KYMCO recently launched the Ionex electric scooter at the 2018 Tokyo Motorcycle Show as the spearhead of a new battery-charging strategy. The Taiwanese manufacturer proposes a power outlet network that combines typical charging stations with battery-swapping vending machines, all the while remaining open to other manufacturers.
Kwang Yang Motor Co. Ltd., or KYMCO as it is widely known, is not new to electric two-wheelers; its range includes several small commuter models for the Asian market, two of which are also marketed in Europe as well. Keeping its eyes firmly focused on future developments, KYMCO acknowledges the rising electric tide that is coming after 2020 and is designing its strategy accordingly.
"In the next three years, KYMCO plans to launch 10 electric models, establish charge networks in 20 countries, and sell over half a million electric vehicles worldwide," says Allen Ko, KYMCO Chairman. "With the Ionex, together we start an open movement that celebrates one of the most important social missions of our time."
The Ionex itself doesn't seem to offer anything radical in terms of technology, mostly based on the running gear of the popular Many 110 petrol-burning, Vespa-styled commuter. The Ionex press photos actually portray it under the name Many EV, which is probably how it will be marketed in Asian countries. KYMCO's press release makes absolutely no mention of specifications, but rather focuses on a new charging scheme.
The Ionex is powered by an electric motor at the rear wheel hub, fed by an array of batteries. There's a non-removable core battery housed under the saddle and over the swingarm pivot, as well as two slots for removable batteries under the central floorboard. These are responsible for powering the electric motor as well as charging the core unit while on the move, sustaining it as a last resort measure that will come into play once the other batteries have been depleted.
Charging can be achieved in several ways; the typical ones involve plugging the scooter directly to a power outlet, as well as fitting the removable batteries to a portable charger at home or the workplace. Then, there's the Ionex Energy Stations.
KYMCO will set up its Power Outlet Network of vending machine-like energy stations, where one can deposit the battery and have it fully charged in less than an hour. Reminiscent of battery-swapping schemes like the one proposed by Gogoro a few years ago, the Ionex Energy Stations are intended not only for KYMCO dealerships, but for practically any facility that is interested in placing it on its premises.
According to the press release, KYMCO plans to build a network extensive enough to eliminate the range anxiety that may put off potential customers from converting to electric commuters. The specs of these chargers will be open to all manufacturers, as KYMCO invites them to join in by designing their own compatible batteries. This can also include battery-swapping, giving it the potential to become what the company dubs as the world's first multi-function open energy platform.
For those that may need to cover longer distances than required by typical inner city commuting, KYMCO offers the chance to rent up to three extra batteries from any point of the outlet network and store them in the underseat compartment, extending the range of the Ionex up to 200 km (124 mi).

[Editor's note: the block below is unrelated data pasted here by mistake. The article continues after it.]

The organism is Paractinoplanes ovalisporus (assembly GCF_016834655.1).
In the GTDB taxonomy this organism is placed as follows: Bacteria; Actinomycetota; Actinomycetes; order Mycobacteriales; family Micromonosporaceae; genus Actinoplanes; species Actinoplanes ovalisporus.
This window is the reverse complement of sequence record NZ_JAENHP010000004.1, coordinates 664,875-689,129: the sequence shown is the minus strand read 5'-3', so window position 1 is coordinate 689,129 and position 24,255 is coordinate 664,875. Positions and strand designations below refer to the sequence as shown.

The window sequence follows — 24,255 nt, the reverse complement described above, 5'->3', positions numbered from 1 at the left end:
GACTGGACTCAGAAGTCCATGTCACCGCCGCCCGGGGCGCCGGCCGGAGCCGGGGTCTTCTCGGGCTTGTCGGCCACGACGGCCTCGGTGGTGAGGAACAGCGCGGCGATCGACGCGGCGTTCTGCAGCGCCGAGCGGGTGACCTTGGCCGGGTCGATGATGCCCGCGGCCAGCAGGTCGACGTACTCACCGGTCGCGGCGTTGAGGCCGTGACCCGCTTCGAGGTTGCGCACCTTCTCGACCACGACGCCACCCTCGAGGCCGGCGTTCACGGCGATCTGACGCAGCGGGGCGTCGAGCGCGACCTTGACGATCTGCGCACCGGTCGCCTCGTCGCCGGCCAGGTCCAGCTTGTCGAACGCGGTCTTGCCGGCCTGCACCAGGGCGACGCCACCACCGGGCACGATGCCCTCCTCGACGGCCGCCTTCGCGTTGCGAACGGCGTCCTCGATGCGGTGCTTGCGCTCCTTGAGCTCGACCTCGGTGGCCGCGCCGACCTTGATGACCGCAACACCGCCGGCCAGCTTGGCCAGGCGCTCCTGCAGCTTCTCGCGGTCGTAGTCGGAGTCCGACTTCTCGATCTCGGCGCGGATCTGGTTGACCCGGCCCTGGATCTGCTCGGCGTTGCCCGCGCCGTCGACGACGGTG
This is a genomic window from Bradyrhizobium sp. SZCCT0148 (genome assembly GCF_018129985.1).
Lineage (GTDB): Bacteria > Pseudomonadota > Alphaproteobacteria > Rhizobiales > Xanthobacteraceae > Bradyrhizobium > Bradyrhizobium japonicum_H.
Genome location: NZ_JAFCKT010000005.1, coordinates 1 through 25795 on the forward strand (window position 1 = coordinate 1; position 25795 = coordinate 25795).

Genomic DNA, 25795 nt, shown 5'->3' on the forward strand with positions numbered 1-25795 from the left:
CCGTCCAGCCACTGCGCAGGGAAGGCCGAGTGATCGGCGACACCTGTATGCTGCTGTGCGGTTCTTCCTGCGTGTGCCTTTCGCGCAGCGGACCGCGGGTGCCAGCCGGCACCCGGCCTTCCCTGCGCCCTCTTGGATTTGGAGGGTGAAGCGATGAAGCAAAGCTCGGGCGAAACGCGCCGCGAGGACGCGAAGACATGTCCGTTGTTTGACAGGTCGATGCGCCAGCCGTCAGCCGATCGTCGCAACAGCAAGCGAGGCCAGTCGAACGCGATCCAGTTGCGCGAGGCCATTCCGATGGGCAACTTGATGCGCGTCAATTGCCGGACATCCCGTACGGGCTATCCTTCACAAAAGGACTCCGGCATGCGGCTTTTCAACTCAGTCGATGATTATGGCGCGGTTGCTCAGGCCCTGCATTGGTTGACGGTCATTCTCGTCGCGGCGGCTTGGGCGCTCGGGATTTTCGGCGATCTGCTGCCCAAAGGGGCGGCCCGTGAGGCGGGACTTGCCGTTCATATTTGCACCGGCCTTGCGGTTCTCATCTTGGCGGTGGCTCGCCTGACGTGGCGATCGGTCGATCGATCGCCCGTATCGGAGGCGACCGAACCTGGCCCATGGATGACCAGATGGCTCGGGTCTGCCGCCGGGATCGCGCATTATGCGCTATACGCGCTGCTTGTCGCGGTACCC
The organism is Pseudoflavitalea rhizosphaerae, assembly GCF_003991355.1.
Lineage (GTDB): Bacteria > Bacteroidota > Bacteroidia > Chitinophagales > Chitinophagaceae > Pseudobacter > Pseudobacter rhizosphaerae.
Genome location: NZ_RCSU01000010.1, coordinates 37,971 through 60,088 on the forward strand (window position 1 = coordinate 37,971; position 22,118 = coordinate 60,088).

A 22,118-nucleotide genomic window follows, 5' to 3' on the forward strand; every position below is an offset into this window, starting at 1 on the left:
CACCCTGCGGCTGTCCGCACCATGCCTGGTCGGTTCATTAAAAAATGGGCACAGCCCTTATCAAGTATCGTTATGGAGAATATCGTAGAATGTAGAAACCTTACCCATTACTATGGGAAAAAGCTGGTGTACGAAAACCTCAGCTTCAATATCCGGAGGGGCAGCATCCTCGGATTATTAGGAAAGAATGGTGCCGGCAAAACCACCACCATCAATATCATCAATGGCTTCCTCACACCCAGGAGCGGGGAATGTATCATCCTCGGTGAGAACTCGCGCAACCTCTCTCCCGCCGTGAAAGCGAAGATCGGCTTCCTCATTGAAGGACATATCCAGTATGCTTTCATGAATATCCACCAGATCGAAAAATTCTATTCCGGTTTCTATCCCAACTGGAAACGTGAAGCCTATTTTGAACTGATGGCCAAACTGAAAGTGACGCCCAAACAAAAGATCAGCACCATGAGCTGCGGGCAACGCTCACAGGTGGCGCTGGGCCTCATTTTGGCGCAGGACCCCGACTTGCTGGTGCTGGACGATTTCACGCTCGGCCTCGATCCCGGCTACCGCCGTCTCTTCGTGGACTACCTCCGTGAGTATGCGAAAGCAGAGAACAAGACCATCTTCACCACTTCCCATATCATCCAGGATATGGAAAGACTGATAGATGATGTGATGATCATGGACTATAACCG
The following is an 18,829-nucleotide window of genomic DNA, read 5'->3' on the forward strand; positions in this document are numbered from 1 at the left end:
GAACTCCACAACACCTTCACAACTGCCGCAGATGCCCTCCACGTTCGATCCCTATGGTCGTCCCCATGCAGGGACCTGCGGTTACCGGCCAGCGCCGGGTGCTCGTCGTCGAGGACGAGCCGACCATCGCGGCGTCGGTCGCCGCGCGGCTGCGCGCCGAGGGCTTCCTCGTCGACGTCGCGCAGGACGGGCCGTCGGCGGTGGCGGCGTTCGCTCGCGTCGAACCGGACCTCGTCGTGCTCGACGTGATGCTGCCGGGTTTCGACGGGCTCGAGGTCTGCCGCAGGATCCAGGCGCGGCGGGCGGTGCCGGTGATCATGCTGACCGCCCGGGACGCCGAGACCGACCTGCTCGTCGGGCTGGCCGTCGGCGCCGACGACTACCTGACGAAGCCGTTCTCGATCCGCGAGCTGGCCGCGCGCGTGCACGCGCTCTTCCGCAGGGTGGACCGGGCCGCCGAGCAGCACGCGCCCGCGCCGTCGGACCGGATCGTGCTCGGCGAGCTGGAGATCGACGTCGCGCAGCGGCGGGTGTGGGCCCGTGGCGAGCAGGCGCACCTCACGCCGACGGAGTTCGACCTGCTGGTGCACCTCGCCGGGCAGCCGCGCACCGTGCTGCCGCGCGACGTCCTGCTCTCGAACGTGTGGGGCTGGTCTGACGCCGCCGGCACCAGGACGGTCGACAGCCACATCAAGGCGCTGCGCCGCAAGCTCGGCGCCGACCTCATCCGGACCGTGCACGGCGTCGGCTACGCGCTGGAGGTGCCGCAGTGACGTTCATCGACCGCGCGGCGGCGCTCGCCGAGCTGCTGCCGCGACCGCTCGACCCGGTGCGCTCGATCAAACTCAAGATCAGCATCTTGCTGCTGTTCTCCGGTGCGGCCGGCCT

Unfortunately, KYMCO does not reveal any actual figures, neither for the core battery, nor for the removable ones. All we know is the aforementioned maximum range, and that each removable battery weighs less than 5 kg (11 lb). Based on this, and assuming that this maximum mileage is achieved by the combination of the core battery, another two units in the floor bay and three more under the seat, we can deduct that each battery unit is good for something in the 30-40 km (19-25 mi) range.
These numbers do not impress, especially when correlated with the current average price of an EV battery unit, which is usually anything but negligible. Still, we'll reserve judgement until KYMCO reveals the exact specs of the Ionex, as well as important information such as the battery kit that comes as standard, and related costs for charging, renting and buying batteries.
In view of the relative void in charging infrastructures in most countries, KYMCO also addresses policy makers in its press release, in an apparent effort to attract public services' scooter fleets to its network and, most importantly, set a global standard.
Although a similar charging network has already been proposed, it is KYMCO's size that could make the difference. With presence in markets all over the world, its dealership network alone makes for a valid starting point. Assisted by the open character of this platform, attracting more manufacturers to join in would fuel a more rapid expansion. The possibilities are limitless, from gas stations, shopping malls and parking lots, to office buildings and even standalone Ionex Energy Stations in public areas.
KYMCO has not disclosed when the Ionex is expected to hit showrooms, but during his speech at the launch event, Allen Ko revealed that the development of the power outlet network is scheduled to start in Taiwan sometime in the second half of 2018.
Take a closer look at the Ionex in the following official video.
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